Chiharu Shiota exhibition in the Leipzig Museum of Fine Arts on view until March 27, 2022
The MdbK presents the monumental installation “Internal Line” by Chiharu Shiota. The Japanese artist transforms the large terrace on the museum’s second floor into a red world of fabric and light.
Chiharu Shiota is known for her expansive works that have the appearance of gigantic fabrics. In them, she combines painting and drawing with the dimensions of the spatial. She creates works that are, as it were, hatched into the space. Often thousands of individual threads – or better: lines – condense into organic structures. These can weave around shoes, boats, clothes, keys or musical instruments, which become carriers of meaning for the nature of human beings.
Shiota’s works usually touch on central themes of human existence. Her primary colours are red, black and white, to which she attaches cosmological significance. Among other things, her “pictures” are about making memory and time visible, about human obsessions, about the weight of origin and tradition or about the cycle-like organisation of nature. In the process, Shiota also tells of her own experiences and feelings.
Inside the installation are oversized clothes that seem to rise from the threads like dream images. Clothes do not only determine identity, they are also protective coverings. In Chiharu Shiota’s work, however, the oversized textiles are empty and thus become metaphors for the absence of physical bodies. The covers freeze into a surreal memory of real presence and analogue existence. Surfaces and structures are permeable and fragile, they block out the view and the touch, and, at the same time, they are protection and prison. However, “Internal Line” does not only revolve around the physical as the absent. Rather, the installation allows for ambivalent associations. It also refers to an attitude that says that certain people are connected to each other by invisible threads, and that feelings and thoughts can, as it were, touch each other through internal lines. People are capable of producing bonds by giving each other closeness. But what would such bonds look like if we could actually look at them? Shiota creates a strong image of a network of thoughts, of togetherness and of closeness. The red colour tone refers to the flow of energy that begins between individuals when they are connected and perhaps even produce shared memories.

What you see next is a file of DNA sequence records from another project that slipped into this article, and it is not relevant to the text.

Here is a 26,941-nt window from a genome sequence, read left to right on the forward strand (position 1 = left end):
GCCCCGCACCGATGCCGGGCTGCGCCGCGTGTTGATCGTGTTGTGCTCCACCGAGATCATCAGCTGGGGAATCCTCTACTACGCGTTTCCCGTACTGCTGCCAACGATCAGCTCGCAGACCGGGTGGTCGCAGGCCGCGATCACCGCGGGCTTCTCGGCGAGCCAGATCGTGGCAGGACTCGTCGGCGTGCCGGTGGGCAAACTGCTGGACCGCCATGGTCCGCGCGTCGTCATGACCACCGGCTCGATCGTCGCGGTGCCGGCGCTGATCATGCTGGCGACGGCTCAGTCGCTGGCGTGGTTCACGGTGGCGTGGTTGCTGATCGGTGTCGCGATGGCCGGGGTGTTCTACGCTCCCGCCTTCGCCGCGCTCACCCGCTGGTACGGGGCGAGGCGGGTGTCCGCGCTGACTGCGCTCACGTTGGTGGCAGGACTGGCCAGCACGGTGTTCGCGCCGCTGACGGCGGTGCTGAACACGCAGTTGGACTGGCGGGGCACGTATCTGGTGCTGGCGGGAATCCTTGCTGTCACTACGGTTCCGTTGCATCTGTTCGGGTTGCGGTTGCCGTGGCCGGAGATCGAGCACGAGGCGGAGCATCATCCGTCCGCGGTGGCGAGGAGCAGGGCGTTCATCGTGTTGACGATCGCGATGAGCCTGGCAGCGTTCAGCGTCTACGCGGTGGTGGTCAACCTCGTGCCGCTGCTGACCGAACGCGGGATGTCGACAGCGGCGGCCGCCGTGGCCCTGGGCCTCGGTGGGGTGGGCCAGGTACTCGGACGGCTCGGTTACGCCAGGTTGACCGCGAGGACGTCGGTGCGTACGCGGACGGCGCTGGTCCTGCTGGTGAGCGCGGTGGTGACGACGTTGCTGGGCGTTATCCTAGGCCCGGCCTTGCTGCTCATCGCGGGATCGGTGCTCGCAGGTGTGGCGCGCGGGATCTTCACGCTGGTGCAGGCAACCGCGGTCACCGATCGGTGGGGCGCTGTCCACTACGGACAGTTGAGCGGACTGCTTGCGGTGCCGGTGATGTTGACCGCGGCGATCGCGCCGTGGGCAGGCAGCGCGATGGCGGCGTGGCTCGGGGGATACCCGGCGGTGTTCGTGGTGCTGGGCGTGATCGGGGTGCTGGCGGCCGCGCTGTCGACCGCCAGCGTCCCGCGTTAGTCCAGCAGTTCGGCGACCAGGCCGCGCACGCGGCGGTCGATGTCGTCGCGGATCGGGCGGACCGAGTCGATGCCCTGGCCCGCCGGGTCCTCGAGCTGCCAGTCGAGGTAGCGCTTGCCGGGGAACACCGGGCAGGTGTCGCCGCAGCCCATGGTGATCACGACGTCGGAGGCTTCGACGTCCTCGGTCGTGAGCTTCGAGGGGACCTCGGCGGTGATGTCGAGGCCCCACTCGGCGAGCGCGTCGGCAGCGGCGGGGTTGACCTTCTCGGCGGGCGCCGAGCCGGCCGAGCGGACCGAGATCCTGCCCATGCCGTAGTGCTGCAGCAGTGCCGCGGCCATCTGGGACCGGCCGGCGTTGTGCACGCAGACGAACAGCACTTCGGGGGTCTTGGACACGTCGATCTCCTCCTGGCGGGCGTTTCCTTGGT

The Berlin-based artist Chiharu Shiota played as host to the Japanese Pavilion at the Venice Biennale in 2015. Her works are exhibited internationally, including at MoMA PS 1, the Mori Art Museum in Tokyo and the ZKM Karlsruhe. Shiota’s work includes installations as well as sculptures, video performances and stage designs for theatre and opera productions. “Internal Line” was exhibited at Japan House in São Paulo in 2019/2020. The installation was specially adapted by the artist for the MdbK and can now be seen in Europe for the first time.
With “Internal Line”, the MdbK is opening a new series in which important positions of international, sometimes non-European contemporary art are presented in Leipzig in regular rotation. One focus will be on sculptural impulses that are staged on the museum’s terraces and can thus confront the local collection.